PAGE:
The New York Exodus: Yeehaw, Motherf@#$%&s


So, there was this one time that I lived in New York City for seven months…

Over those aforementioned seven months, during which I spent living and working in Manhattan, I experienced many of the things that your standard New York City dweller boasts to their high school friends about, but quietly abhors on a daily basis. I rode the subway, I got boozy at Sunday brunch, I even pretended to care about the museums once or twice.  But this isn’t about those things. This isn’t about living in New York City at all. It’s about leaving New York City.

I will begin by saying this: my exodus from New York was the start of what can only be described as a launch towards personal happiness while riding a T-Rex wearing a jetpack and a cowboy hat.  Yeehaw, motherf@#$%&s, I’m blowing this rat trap Popsicle stand.

Before I was able to enjoy the benefits of my move, however, there were several tasks that needed to be accomplished, all of which were particularly taxing in ways that can only be blamed on what I understand as New York City’s perpetual quest to screw each and every one of its residents with a splintery 4×4.

Of course, there are action items that everyone knows they’ll have to complete when moving from anywhere. You’ll need to find someone to take over your apartment lease. You’ll need to quit your job. You’ll need to cancel your utilities. You should probably tell the guy from the bar last weekend that you’re not going to make it to his birthday party on Thursday at [insert worst bar ever here] – nice save.  The usual stuff.

When you’re moving out of New York City, however, that list gets a little longer, and a lot more ulcer-inducing.

Breaking the News


When you’re making a big move, your friends are going to need to know about it. When you’re making a move from NYC to anywhere outside of the Tri-Borough area, they’re also going to need to spend the remainder of your time together talking about how much of a giant, unimaginable, ridiculous mistake you’re making. Eventually, you will run out of pleasant responses about your personal quality of life preferences and move towards staring blankly at them through the chatter while imagining a monkey clanging symbols beating around in your brain. Just keep smiling. Or drinking.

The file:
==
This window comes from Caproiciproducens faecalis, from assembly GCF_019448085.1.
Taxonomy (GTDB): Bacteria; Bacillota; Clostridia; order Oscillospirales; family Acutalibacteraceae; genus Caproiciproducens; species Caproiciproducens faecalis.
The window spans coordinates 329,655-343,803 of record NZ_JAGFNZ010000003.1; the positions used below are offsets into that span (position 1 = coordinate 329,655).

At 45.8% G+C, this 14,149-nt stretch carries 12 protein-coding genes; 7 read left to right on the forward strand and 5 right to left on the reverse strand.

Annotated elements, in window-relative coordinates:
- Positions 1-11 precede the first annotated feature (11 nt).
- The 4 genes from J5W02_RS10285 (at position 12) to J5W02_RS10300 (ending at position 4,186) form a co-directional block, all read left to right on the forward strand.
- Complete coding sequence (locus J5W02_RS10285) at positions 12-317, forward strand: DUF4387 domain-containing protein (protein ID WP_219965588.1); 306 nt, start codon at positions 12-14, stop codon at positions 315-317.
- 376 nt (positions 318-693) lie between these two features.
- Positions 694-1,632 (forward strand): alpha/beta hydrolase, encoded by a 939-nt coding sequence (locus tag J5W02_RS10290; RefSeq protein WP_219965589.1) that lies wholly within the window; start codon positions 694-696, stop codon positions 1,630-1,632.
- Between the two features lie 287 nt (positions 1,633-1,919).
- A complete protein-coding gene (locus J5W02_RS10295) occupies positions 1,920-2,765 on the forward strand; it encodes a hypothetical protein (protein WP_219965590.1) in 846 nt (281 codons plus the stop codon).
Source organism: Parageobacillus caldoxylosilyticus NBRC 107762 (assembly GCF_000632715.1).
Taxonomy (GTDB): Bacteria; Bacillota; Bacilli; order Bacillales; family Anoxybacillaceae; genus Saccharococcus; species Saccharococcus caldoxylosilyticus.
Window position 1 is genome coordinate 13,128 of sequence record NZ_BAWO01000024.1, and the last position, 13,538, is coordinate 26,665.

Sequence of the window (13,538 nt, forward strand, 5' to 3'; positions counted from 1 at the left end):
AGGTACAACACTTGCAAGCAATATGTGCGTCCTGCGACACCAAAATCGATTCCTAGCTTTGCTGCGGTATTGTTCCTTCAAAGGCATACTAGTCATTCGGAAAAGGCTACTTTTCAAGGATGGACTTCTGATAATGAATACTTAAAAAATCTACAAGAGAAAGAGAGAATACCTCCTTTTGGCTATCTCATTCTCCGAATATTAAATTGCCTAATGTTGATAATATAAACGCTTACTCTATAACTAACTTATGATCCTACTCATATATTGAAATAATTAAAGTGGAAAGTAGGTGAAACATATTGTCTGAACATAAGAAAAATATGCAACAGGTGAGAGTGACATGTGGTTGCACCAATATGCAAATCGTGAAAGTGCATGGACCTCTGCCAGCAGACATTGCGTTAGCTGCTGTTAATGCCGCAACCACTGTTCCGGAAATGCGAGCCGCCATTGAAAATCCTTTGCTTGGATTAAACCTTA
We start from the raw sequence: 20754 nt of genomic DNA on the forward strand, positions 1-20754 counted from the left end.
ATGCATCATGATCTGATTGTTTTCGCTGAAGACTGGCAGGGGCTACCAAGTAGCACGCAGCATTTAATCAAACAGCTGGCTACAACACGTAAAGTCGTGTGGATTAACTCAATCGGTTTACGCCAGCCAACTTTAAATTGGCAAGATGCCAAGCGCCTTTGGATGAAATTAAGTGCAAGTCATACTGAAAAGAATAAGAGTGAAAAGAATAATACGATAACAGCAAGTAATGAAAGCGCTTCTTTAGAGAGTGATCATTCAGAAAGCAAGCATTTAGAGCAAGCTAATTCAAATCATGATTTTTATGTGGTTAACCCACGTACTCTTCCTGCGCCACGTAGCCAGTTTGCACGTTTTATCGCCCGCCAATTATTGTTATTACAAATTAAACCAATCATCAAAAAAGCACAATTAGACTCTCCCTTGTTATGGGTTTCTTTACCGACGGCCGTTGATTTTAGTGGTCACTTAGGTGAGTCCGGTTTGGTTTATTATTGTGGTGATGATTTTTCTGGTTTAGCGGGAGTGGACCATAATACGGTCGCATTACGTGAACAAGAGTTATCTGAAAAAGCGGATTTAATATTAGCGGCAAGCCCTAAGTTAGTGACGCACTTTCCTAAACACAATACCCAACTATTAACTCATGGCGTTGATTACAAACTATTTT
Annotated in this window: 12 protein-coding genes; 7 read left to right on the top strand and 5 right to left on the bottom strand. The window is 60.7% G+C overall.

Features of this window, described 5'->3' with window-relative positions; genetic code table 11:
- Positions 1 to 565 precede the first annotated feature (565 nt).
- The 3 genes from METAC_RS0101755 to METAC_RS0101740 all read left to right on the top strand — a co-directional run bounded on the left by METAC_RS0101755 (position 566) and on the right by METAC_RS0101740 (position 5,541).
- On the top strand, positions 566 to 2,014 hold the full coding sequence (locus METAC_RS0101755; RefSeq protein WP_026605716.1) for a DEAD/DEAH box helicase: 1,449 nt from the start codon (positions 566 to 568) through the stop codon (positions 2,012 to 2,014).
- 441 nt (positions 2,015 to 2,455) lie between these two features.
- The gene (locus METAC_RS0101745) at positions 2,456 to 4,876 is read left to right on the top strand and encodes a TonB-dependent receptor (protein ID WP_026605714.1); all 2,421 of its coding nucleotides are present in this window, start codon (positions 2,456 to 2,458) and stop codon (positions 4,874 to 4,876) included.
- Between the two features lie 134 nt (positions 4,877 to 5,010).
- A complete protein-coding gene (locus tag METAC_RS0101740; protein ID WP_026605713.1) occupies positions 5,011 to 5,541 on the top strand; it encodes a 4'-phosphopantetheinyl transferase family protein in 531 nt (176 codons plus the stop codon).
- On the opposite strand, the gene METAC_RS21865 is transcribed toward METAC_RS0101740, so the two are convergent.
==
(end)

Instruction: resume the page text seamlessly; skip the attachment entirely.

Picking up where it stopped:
Canceling Your Gym Membership


You’re going to need a letter stating your intent to cancel the membership. Don’t forget to send a copy of your birth certificate, proof of new address, a photo of a llama dressed up like a Christmas elf, and vial of a homeless man’s blood to the gym, via certified mail, please.

Acquiring Boxes


Don’t be silly, there are like, a million places in the city that sell moving supplies/boxes.  They’re all just at least 20 minutes walking distance from your third floor walk up apartment. This is where a pack mule might come in handy. Just dump it somewhere in Williamsburg when you’re done. Problem solved.

Moving Your Furniture

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You know what’s super fun about IKEA? You get to build it once you’re in your apartment. Wait, that’s not fun. You know what’s super un-fun about IKEA?  It probably isn’t going to fit out of your door once you’ve had all that fun building it. Luckily, you have two options, and they’re both pretty solid. You can choose to go full Office Space on your wobbly black or white furniture and wreck them into more move-friendly bits, or you can play a game called “avoid the pedestrians” with an open window and a prayer. The choice is yours, and the IKEA “fun” never stops!

Finding Your Last Cab


As you stand holding two suitcases, a backpack, a duffel bag, and a sweatshirt between your teeth, expect for open cabs to pass you. Expect suited asshats to upstream your pitiful baggage display. Expect cabbies to roll their eyes when you say “LaGuardia, please.”

But most importantly, expect things are about to get so much better than they are are right now, as you sweat it out in the back of a violently jerking taxicab in NYC.

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Kylie is a graduate of the University of Michigan living in Dallas, TX, where there are far fewer pigeons than there are in NYC. for more

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